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Kujikawa Rise render by Me

I only rendered it, which means I deleted the background and only left the part I wanted, so I didn't color nor made this :3

Original Picture: [link]
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Shin Megami Tensei: Persona 4, originally released in Japan as simply Persona 4 is a role-playing video game developed and published by Atlus for Sony's PlayStation 2, and chronologically the fifth installment in the Shin Megami Tensei: Persona series.
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Credit isn't needed but appreciated
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Amagi Yukiko & Satonaka Chie render by Me

I only rendered it, which means I deleted the background and only left the part I wanted, so I didn't color nor made this :3

Original Picture: [link]
--
Shin Megami Tensei: Persona 4, originally released in Japan as simply Persona 4 is a role-playing video game developed and published by Atlus for Sony's PlayStation 2, and chronologically the fifth installment in the Shin Megami Tensei: Persona series.
--
Credit isn't needed but appreciated
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-Traditionnal art - Ink -

:star: This drawing was requested by the lovely :iconvinpip: who patiently wait for her Auction winning request for months now!
She asked for a " dancing child ballerina with shoulder length hair in pigtails with curly ends and a curl for a fringe. She wanted her to have horizontal striped long sleeved leotard, a tutu and horizontal striped tights and a little ballerina doll or teddy" I really hope  she'll like it after all this time! :hearth:



:iconyouareplz::iconallowedplz:

If you would like to color my lineart...

1. Please take the time to check the "READ ME - Please follow the rules!" box on my profile.

2. When you have posted the colored version please note/message me to let me know you are done. I want to comment and fav!

4. You must add a link to my direct page in the artists description.

Thank you all!

-PLEASE READ-
This line art may be colored for personal use only. No one has permission to use this image without written consent from myself for commercial/business use or to make a profit.




:star: To see more Cutie Pie linearts: jadedragonne.deviantart.com/ga…
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I've had a number of requests to explain how I do my portraits So here goes -- please be kind. (This is my first time doing this type of tutorial.) Now, to make matters easier, I chose a digitally done portrait because that was what I was working on at the moment. My traditional realist-styled work -- from the ink sketches to the pastels usually involve a similar technique.

(This'll be a straight render -- with not too much on the interpretation side of things. There'll be some but not too much.)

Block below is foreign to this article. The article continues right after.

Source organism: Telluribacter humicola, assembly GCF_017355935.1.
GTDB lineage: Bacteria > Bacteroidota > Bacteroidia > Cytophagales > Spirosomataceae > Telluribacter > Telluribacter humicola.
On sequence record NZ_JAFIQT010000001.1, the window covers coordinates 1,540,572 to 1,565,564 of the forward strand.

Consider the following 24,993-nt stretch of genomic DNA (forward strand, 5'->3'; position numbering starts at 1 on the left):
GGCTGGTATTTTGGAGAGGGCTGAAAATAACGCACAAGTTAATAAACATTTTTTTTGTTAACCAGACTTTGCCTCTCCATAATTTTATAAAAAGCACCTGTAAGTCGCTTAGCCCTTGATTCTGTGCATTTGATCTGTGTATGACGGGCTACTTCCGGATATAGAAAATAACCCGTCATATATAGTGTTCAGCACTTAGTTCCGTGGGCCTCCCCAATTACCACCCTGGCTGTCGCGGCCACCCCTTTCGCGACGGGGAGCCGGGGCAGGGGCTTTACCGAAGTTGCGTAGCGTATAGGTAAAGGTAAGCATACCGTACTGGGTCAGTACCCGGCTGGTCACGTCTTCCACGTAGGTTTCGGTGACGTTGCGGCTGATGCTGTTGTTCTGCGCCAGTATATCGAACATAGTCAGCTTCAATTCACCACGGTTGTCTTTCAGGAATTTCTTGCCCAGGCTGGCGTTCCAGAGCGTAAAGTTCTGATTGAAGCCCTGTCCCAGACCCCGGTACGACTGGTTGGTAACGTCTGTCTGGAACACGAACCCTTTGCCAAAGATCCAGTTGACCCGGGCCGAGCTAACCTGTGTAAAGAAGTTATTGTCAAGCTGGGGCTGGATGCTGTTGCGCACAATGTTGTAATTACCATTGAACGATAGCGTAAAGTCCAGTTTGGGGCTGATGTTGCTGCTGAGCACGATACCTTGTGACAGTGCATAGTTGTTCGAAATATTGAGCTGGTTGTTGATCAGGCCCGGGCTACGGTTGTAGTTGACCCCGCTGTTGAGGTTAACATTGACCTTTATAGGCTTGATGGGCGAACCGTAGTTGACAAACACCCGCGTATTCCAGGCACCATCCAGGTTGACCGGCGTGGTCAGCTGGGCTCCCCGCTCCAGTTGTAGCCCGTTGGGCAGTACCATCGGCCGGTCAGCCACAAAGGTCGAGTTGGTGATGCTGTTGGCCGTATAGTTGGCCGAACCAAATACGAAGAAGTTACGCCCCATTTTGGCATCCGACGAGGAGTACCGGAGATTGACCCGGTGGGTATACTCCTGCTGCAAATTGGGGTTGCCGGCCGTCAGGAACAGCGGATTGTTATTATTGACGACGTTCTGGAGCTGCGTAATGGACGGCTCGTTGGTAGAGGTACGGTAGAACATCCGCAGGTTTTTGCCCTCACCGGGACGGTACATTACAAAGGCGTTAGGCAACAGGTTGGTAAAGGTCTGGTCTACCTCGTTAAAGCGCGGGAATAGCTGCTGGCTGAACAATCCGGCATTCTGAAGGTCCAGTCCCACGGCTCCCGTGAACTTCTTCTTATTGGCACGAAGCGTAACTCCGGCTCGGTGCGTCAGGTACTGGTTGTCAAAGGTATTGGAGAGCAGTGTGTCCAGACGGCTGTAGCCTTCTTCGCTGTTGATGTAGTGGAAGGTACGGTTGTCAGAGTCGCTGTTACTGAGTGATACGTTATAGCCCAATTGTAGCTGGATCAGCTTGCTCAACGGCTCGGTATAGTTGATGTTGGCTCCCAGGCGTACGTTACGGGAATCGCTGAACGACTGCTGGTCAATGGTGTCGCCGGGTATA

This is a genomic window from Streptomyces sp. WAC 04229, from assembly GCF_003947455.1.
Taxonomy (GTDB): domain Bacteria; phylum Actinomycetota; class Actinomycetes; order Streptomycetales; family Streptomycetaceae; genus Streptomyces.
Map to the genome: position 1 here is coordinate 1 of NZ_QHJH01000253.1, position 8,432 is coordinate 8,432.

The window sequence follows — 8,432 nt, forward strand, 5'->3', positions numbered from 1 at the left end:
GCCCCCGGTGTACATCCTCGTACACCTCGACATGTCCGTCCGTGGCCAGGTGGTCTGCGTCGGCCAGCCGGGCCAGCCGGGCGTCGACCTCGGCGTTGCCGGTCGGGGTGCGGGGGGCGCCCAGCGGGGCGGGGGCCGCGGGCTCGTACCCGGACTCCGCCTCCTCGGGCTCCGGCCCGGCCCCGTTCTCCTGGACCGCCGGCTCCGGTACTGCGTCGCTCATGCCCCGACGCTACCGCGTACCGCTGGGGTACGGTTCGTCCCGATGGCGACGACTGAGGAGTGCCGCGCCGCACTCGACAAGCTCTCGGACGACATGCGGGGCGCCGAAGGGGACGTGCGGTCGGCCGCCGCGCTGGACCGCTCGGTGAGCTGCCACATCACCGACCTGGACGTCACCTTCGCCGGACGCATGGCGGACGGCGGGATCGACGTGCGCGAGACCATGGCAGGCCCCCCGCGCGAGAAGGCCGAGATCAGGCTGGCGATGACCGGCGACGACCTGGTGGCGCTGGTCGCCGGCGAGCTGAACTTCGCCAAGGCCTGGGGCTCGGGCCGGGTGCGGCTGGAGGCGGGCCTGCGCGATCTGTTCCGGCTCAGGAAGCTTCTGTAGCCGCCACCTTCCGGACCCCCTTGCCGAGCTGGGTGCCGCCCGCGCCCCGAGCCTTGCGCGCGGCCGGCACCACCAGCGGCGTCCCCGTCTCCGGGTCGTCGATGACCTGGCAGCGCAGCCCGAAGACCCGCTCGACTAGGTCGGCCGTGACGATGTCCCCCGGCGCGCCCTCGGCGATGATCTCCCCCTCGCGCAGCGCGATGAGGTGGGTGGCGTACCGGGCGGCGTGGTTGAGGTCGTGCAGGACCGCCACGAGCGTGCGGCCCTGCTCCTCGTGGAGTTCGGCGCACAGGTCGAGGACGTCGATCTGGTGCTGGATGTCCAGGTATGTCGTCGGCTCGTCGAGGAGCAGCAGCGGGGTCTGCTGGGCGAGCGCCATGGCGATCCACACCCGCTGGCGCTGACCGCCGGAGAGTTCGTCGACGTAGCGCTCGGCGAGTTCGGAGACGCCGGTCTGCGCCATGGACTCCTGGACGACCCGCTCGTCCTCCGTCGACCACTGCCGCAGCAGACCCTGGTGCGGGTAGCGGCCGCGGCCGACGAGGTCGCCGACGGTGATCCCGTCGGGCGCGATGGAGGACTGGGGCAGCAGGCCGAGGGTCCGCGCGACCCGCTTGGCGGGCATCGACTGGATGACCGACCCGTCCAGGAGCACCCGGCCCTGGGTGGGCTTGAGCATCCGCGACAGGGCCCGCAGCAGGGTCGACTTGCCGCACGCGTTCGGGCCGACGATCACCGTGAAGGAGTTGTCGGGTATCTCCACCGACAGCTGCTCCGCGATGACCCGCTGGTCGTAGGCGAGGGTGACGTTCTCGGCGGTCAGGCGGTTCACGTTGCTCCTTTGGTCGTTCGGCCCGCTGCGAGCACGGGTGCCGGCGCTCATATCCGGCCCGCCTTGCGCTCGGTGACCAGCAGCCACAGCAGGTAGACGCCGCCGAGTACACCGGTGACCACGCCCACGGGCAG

The nice thing is that I'm so used to working this way that I work pretty rapidly on a piece using this sort of technique. :-)

PREPARATION
Now, before I start, I gather together what I need -- my drawing/painting materials, a reference ( [link] ) and one of my graticolas/Durer grids. You can buy them commercially but being the cheapskate that I am, I just copied them onto some acetate transparencies that I picked up at the nearest Staples. The squares can range in size from 1cm x 1cm to 4cm x 4cm depending on the amount of detail and the size of the piece I'm trying to interpret.
After that is done, I overlay the grid on my original and create another one on either my drawing page or my screen. Here, I uploaded the grid as a layer on Artrage. I then leave this grid alone -- only turning it on and off to help me with the perspective and measures of the piece.

Step 1: On a layer above the grid, I work out the placement of the skull, torso and arms. Once that is done, I measure out the placement of the eyes, nose and mouth using the grid as a guide. (Note: The grid I was working from had smaller squares allowing me to measure this out even easier. (REMEMBER: for greater detail, use a smaller grid.)
I also rough out the hair and eyebrows.

Step 2: On a new layer, I now work out Liv's features by roughly fleshing out the skeleton and reworking the parts of the face. I overlay the hair making note of the flow of the hair -- hence the reason for the arrows. Note that the ears are included in Steps 1 and 2 to help give me a sense of direction for the face (even though they don't appear in the final piece).

Step 3: On another new layer, I now put in the flats using Artrage's crayon tool -- approximating some of the colours I found in the original and start planning out the shaded areas. Taking a leaf from Greg Horn, I too like to darken the eyes and then apply lighten colours. (I find it helpful when I start to round out the eyes.)